Behind the legacy of laughter of Wilson, was chilling darkness that no one could ever tell. Born to a low-income family of eighteen kids in New Jersey, Flip was abandoned at the age of 7 by his mother.
Following the traumatic event, his father, who found it challenging to maintain jobs due to the Great Depression, placed Wilson and some of his other siblings in foster care, leaving Little Flip all by himself.
Flip Wilson talks during a press conference before filming NBC-TV's "The Flip Wilson Show" while sitting next to Hank Aaron on October 15, 1973 | Photo: Getty Images
Unhappy times in foster home built sadness in young Wilson, and life in foster care was not easy. The difficulty the young Wilson faced caused him to lash out in unruly behavior.
The actor ran away from the homes he was placed in, and this landed him in juvenile detention. Flip remained in juvie for a brief period. In a short interview with a reporter, Flip once said:
"My happiest memory of childhood was my first birthday in reform school. This teacher took an interest in me. In fact, he gave me the first birthday presents I ever got."
Flip Wilson, an American comedian and actor star of his own television show in the 1970s | Photo: Getty Images
Flip would always remember and appreciate that one teacher who gave him a box of Cracker Jacks and a can of ABC shoe polish.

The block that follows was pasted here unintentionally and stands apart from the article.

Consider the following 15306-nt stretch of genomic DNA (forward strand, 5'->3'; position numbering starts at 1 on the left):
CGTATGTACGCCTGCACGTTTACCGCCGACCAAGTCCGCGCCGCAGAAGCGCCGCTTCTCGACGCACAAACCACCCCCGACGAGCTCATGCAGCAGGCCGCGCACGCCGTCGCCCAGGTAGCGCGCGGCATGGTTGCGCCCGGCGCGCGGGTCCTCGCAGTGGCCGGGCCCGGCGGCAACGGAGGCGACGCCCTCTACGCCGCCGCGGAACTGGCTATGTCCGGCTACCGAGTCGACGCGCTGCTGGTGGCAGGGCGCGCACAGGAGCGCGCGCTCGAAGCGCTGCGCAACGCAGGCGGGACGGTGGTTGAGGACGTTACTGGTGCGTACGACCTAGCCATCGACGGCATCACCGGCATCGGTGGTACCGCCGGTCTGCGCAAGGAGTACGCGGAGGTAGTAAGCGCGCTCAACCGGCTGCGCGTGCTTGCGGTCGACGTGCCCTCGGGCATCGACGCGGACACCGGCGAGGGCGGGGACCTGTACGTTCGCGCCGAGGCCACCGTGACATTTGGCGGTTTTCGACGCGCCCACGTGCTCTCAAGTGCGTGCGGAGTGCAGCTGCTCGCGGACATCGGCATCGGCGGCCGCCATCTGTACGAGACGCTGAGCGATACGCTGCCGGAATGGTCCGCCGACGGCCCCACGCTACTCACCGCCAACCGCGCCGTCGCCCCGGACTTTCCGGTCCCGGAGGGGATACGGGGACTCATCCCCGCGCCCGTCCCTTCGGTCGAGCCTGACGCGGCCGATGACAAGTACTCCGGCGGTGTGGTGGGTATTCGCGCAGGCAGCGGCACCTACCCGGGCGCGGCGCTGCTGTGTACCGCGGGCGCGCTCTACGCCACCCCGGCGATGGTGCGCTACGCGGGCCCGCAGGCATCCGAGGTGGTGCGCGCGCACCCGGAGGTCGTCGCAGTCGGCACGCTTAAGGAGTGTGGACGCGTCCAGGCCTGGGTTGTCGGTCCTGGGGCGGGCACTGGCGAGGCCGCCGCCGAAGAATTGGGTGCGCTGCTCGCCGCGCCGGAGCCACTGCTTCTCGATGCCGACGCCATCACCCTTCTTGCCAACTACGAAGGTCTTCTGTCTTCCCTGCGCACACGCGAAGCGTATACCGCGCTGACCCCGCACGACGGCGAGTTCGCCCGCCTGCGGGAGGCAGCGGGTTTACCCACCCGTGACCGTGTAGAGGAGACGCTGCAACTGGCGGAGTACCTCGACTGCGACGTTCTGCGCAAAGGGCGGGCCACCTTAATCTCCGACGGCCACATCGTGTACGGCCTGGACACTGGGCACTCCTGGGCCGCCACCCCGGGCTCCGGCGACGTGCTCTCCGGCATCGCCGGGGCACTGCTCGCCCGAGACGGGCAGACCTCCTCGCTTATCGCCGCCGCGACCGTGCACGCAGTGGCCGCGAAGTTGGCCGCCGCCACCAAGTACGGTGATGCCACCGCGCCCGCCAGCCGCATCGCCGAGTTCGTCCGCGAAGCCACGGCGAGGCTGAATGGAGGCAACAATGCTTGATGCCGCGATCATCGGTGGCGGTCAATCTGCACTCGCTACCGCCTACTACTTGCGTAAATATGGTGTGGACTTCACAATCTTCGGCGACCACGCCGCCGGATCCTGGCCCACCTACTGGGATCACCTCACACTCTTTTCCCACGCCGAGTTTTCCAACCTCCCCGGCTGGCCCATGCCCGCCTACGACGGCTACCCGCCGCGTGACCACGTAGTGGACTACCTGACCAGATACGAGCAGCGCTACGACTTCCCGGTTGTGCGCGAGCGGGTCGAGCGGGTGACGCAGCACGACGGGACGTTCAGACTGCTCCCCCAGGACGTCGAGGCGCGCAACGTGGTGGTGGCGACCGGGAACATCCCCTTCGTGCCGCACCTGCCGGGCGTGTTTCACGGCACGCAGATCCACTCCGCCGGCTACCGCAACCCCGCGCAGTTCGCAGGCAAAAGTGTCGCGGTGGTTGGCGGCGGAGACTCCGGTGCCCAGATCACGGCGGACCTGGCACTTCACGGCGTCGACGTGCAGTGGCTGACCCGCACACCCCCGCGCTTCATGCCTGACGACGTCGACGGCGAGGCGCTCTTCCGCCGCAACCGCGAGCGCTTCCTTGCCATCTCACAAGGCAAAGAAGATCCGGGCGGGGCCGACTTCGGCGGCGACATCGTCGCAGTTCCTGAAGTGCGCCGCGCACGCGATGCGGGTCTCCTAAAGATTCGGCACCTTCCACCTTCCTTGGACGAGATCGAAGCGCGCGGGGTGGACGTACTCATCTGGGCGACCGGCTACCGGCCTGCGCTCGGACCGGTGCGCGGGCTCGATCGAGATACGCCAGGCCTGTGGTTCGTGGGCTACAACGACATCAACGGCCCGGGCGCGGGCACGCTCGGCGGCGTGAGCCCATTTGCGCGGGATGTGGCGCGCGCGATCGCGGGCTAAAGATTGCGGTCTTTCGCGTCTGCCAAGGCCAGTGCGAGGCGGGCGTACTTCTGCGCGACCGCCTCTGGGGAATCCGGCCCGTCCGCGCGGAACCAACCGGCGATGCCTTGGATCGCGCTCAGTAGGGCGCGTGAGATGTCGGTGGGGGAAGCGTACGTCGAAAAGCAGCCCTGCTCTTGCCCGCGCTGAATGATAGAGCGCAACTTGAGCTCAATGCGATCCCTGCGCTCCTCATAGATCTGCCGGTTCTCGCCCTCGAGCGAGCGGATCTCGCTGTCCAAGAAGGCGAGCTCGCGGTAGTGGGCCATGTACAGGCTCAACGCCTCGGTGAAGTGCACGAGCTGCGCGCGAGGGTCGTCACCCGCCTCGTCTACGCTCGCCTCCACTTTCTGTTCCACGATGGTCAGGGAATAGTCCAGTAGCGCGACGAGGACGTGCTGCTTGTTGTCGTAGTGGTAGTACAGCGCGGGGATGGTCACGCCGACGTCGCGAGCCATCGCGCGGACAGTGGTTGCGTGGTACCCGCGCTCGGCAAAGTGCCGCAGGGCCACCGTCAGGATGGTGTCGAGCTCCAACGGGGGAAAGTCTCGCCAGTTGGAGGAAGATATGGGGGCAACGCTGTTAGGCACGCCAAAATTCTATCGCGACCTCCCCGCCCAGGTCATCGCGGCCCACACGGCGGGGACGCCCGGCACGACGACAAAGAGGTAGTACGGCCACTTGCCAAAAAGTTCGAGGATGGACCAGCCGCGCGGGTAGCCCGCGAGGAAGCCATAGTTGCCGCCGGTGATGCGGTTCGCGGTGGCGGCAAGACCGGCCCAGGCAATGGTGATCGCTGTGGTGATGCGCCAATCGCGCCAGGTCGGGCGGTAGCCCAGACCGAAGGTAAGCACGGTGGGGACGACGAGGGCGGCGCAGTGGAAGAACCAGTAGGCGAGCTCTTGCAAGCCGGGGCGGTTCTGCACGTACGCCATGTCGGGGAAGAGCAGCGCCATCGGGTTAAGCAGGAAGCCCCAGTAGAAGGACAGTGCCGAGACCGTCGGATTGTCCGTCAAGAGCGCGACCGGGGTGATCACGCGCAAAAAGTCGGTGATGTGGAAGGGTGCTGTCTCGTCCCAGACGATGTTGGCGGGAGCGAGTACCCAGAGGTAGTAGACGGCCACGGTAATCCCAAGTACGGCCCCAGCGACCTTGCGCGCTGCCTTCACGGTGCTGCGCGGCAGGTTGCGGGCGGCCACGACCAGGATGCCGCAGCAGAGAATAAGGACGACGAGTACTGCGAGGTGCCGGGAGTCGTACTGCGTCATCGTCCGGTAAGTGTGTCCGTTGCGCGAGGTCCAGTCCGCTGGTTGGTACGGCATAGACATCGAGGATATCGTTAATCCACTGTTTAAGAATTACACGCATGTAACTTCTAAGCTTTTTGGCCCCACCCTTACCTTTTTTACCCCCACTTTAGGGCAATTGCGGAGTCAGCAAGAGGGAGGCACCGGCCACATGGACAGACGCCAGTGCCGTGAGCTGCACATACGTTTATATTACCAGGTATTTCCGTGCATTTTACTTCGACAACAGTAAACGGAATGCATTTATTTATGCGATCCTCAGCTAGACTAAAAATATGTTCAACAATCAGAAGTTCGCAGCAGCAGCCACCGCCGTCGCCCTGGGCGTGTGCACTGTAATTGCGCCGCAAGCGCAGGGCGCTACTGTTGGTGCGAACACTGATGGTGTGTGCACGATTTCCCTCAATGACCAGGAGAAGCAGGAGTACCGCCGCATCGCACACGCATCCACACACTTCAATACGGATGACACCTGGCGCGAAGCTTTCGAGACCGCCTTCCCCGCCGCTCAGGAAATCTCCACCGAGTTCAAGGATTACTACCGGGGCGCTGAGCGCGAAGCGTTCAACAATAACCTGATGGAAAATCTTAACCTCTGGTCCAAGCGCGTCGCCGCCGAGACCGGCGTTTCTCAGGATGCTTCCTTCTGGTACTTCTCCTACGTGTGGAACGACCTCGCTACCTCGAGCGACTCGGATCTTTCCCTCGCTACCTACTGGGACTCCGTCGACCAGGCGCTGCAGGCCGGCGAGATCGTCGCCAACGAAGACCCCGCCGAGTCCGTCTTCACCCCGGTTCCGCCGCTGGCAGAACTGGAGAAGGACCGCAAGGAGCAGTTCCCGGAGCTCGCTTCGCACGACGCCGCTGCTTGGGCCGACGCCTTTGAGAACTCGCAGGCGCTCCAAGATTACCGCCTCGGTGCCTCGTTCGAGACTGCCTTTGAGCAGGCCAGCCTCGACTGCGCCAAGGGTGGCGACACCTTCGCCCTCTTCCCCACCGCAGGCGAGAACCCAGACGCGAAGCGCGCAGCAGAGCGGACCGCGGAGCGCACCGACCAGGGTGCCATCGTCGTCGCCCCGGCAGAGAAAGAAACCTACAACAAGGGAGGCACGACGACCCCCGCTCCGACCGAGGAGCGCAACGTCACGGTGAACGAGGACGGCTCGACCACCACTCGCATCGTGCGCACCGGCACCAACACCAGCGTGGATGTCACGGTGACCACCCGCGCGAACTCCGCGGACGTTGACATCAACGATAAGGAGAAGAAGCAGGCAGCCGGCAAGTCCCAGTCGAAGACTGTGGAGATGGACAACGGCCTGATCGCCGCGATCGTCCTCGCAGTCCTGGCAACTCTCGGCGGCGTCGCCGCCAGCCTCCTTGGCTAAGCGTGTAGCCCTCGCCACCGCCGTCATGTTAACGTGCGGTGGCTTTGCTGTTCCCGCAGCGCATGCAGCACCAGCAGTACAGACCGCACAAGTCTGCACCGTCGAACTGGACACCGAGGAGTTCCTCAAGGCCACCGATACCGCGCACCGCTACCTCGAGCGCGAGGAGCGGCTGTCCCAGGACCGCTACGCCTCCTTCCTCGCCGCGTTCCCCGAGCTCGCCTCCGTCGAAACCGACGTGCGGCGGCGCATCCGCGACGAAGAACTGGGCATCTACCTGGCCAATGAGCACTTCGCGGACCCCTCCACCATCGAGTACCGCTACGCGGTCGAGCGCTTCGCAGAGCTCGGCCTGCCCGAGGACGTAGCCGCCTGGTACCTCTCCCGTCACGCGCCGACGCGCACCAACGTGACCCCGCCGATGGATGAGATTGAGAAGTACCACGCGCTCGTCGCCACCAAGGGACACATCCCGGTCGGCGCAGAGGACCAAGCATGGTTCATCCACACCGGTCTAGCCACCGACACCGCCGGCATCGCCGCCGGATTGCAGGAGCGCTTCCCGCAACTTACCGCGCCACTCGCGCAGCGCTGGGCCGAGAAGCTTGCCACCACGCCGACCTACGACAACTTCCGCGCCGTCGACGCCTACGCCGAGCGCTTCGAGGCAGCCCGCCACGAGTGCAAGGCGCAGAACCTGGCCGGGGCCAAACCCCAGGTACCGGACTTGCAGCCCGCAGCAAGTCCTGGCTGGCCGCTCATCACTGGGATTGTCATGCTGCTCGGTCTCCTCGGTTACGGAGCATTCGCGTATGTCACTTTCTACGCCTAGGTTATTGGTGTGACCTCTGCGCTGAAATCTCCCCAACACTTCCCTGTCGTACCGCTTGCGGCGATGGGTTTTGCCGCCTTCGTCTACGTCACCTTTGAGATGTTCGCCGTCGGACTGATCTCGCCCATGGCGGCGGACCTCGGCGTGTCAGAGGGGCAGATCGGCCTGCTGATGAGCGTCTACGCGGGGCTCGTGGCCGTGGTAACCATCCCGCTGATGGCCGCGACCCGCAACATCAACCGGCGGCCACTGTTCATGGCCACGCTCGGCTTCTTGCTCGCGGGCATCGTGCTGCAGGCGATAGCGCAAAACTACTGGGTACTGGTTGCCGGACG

Tired of leaving one foster home to the other, at 16, he got into the Air force with a falsified age, and that was where he found his calling.
The ease and joy with which he entertained his fellow troops were undeniable. His outgoing and jolly character made him popular among soldiers.
Flip Wilson plays both the co-owner of a roller rink and his wife in "Skatetown, U.S.A." | Photo: Getty Images
In grim times, he was even asked to tour military bases to brighten up other service members. After his discharge in 1954, Flip made the life-changing decision to pursue a career path in comedy.
He created some of the most memorable comedy characters, including the famous Geraldine, a southern African-American diva with a remarkable high-pitched voice.
Flip, who was born Clerow Wilson, got his stage name from friends in the military. He was the first black entertainer to be the host of his own weekly show on network television, called "The Flipson Show," which aired from 1970 to 1974.
Flip Wilson cooling off in a motel pool during cross-country car trip | Photo: Getty Images
The comedian's variety show went on to become one of America's most-watched show.The famous storyteller's already blooming career skyrocketed in 1965 when a reporter asked comedian Redd Foxx to name the funniest comedian around.
Foxx named Wilson without hesitation, and that singular act gave Flip all the recognition his career needed, as reported in AJC's Black History Month series.
Flip Wilson close-up in conversation; circa 1970, New York | Photo: Getty images
All through his career, Wilson was deeply troubled by the rough beginnings he had. He steered clear off politics and had one aim only, to make others happy.
He created some of the most memorable comedy characters, including the famous Geraldine, a southern African-American diva with a remarkable high-pitched voice. In 1998, Flip lost his battle with liver cancer. His assistant, Mrs. Hill, said:
"He passed very peacefully in his sleep."
Flip Wilson at the Advance art for THE FLIP WILSON SPECIAL. | Photo: Getty Images
The multi-award-winning comedian lived a full life, despite the unhappy childhood he had, which made him have a feeling of misplacement all through his adult life. Flip married twice and had four children.